Management March 17, 2010 Last updated September 18th, 2018 148 Reads share

Inspiration overload?

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It was 4.a.m. when I adjusted my eyes to the darkness to check my watch.  Awake again! But what was it that woke me…ah yes I had a great idea for my business.  I spend some time thinking about the idea and how it might work before drifting back to sleep.

Today I sit at my desk and having completed much of my “must do” work for the day I cast my mind back to this morning.  Now what was that idea again?  I search my brain…and I know it is just there, almost in my grasp but I can’t quite remember.

It probably wouldn’t be so bad if this was the only time I had inspiring ideas and failed to capture or remember them but it isn’t.  My mind is constantly buzzing with ideas.  It might be some new idea I have had for a training course, a blog topic, a twist or new use for some management model, a business generation idea, a solution for a client that I haven’t thought of before, and so on.

It is great that I get all these ideas but the problem is that I hardly ever remember them and therefore I never know how good they were or if I could have used them for mine or someone else’s benefit.  What a waste!

So I have had another thought – I can’t be the only one with this problem, and maybe I can come up with some tips on how to manage those ideas.

  1. Find a method of instantly recording that suits you – people use all sorts of ways to record idea, Leonardo da Vinci was very fond of notebooks but if you prefer use your PDA, email a note to yourself, use a voice recorder, build a word document, excel spreadsheet or whatever. The more accessible it is though, the greater your chances of capturing those really great ideas
  2. Be every ready – once you have a good workable recording method get using it.  Don’t be afraid to jot something down even if you are in the middle of a meeting (it is often the comments of others that lead to our best ideas)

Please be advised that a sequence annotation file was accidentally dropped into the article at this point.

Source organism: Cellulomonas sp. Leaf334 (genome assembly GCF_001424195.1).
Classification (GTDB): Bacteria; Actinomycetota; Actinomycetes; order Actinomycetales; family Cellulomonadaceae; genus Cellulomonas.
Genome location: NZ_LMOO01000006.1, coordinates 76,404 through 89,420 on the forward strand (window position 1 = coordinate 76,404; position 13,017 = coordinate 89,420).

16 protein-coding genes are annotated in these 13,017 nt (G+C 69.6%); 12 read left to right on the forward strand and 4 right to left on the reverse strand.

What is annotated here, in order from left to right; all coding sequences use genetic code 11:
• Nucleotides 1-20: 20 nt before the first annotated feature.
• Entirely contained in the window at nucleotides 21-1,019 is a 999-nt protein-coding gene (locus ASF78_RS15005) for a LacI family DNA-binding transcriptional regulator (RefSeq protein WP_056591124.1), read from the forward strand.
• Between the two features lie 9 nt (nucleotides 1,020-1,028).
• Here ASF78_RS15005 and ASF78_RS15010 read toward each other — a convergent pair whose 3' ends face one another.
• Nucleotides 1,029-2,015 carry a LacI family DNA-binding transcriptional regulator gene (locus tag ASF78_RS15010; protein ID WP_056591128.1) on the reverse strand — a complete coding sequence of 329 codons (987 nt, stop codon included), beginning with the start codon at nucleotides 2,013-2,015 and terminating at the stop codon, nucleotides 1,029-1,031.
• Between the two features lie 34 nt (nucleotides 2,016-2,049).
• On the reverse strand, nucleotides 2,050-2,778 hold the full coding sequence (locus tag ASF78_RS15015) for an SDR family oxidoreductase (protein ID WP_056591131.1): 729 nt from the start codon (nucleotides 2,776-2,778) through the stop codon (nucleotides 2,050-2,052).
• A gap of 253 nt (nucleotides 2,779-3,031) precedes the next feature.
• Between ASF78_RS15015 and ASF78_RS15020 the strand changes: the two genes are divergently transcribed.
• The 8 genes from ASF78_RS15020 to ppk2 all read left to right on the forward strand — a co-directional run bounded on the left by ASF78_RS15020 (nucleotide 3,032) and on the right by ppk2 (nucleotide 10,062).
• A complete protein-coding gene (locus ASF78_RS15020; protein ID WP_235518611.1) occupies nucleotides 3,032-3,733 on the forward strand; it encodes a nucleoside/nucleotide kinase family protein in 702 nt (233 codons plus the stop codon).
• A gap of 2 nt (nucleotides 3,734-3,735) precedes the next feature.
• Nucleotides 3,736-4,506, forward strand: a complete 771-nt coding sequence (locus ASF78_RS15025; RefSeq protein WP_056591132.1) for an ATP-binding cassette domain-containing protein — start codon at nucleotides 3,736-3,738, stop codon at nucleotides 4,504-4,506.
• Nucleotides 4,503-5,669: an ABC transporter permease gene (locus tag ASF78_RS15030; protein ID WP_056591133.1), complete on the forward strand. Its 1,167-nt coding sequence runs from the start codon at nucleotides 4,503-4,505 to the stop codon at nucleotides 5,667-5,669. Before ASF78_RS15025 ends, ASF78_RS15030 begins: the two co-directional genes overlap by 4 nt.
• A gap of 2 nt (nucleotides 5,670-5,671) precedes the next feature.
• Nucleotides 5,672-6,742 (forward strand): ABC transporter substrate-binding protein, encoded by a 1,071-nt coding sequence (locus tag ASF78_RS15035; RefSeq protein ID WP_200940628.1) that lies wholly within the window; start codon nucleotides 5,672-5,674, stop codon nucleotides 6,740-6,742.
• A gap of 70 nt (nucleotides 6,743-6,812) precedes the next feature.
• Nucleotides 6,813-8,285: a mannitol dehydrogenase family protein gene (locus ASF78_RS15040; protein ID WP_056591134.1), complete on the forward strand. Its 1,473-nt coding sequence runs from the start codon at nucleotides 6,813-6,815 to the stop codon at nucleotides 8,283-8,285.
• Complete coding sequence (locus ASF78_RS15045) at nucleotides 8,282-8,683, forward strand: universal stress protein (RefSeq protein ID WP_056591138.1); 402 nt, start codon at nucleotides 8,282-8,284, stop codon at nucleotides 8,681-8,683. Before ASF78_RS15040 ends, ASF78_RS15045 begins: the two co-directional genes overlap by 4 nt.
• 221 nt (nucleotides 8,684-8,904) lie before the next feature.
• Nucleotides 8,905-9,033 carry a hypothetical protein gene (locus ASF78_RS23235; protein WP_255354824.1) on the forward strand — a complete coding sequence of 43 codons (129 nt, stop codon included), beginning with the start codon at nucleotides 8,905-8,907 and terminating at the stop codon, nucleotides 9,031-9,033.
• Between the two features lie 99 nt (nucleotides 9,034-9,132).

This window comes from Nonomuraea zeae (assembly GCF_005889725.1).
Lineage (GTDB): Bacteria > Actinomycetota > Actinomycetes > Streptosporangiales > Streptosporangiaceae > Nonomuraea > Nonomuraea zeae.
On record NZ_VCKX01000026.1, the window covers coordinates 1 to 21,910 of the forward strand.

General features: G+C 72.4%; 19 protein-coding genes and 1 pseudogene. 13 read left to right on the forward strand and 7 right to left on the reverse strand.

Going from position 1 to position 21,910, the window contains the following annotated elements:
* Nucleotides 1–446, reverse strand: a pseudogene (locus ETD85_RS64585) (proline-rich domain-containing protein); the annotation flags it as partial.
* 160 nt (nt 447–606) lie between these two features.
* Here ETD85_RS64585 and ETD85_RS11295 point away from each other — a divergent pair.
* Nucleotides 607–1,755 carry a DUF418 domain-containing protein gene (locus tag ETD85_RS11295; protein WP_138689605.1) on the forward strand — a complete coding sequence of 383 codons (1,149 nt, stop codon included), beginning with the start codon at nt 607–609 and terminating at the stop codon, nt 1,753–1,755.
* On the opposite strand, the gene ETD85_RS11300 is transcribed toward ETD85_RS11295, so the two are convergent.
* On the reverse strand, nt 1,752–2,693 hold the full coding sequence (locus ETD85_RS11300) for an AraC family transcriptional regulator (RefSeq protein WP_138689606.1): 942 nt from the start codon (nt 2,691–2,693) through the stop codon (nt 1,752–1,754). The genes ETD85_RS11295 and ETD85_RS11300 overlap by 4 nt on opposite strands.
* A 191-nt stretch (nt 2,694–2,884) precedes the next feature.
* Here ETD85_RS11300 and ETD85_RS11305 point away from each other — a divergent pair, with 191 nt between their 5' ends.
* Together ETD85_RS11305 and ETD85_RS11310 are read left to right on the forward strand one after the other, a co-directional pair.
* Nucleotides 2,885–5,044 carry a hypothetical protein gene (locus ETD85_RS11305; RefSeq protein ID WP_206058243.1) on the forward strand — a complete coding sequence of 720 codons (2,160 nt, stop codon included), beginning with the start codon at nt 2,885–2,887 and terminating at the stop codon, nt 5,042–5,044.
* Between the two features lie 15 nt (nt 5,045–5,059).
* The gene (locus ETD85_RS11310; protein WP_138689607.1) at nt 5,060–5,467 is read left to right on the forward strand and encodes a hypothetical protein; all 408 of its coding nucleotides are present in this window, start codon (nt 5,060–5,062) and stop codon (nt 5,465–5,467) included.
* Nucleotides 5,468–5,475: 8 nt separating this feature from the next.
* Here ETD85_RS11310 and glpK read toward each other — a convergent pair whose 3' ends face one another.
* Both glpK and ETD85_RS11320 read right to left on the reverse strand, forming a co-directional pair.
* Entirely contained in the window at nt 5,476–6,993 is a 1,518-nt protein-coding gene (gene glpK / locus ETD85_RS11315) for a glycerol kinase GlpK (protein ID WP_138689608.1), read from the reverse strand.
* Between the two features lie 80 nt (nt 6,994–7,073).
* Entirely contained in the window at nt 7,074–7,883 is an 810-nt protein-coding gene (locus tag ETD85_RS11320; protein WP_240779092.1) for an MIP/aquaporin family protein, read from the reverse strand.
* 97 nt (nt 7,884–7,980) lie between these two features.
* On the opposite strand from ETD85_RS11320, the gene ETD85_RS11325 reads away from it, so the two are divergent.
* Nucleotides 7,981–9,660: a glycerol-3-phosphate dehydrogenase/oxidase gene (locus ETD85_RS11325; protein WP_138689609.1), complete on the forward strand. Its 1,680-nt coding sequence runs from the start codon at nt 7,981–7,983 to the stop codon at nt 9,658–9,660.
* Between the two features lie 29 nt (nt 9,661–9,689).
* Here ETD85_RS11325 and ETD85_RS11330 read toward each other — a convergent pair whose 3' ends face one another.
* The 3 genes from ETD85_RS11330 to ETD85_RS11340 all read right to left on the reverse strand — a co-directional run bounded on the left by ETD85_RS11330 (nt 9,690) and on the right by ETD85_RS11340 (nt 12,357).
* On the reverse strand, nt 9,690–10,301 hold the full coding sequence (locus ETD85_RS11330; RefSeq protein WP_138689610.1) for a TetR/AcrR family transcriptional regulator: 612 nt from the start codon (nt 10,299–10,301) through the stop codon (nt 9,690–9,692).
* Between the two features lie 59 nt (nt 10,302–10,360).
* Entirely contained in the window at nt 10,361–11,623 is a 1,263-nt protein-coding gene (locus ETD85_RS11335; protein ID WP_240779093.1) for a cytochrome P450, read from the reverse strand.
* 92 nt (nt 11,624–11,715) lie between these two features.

3. Keep a repository of ideas – even discarded ones are valuable and may benefit you in the future
  4. Use a process like Mind Mapping or Idea Mapping to link and develop ideas (there are numerous free tools or you can learn to do it on paper)
  5. Review and evaluate your ideas regularly – use the “Who, what, where, when, why & how” questions as a starting point to test the validity of your idea
  6. Try it out – there have been a couple of ideas I have been procrastinating over for at least 6 months.  Why? Because I am afraid they won’t work.  But sometimes you just have to try it out and if it doesn’t work out, learn from it and move on

 And why would you do all that.  Well quite simply ideas and creativity lead to development and growth and are a cornerstone of any business, even more so in the current climate. The challenge is in harnessing those ideas and creating an environment in which you allow yourself to be inspired.  Undoubtedly this is a simplistic view of how those ideas might be managed and is only a stepping stone to increasing creativity in your business.

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Jackie Prendergast

Jackie Prendergast

Jackie Prendergast is a dynamic and focused HR and business professional with over 15 years experience in both public and private sector environments. She is a firm believer in the concept of delivering excellence through, and with people and strongly supports an ethos of continuous learning and development in the achievement of goals. Jackie established her own HR & Management Consulting practice - Consulting Excellence - in 2007. Working primarily with SMEs and private clients Jackie provides a range of HR advice, support and services. She has written a number of articles on C.V. preparation and Interview Skills as well as a short Interview Guide (E-book). She is also a business mentor with Dublin City Enterprise Board’s Mentor Panel. In addition Jackie runs an online network for SMEs (and consultants / service providers operating in that space) on LinkedIn - SME Links Ireland.

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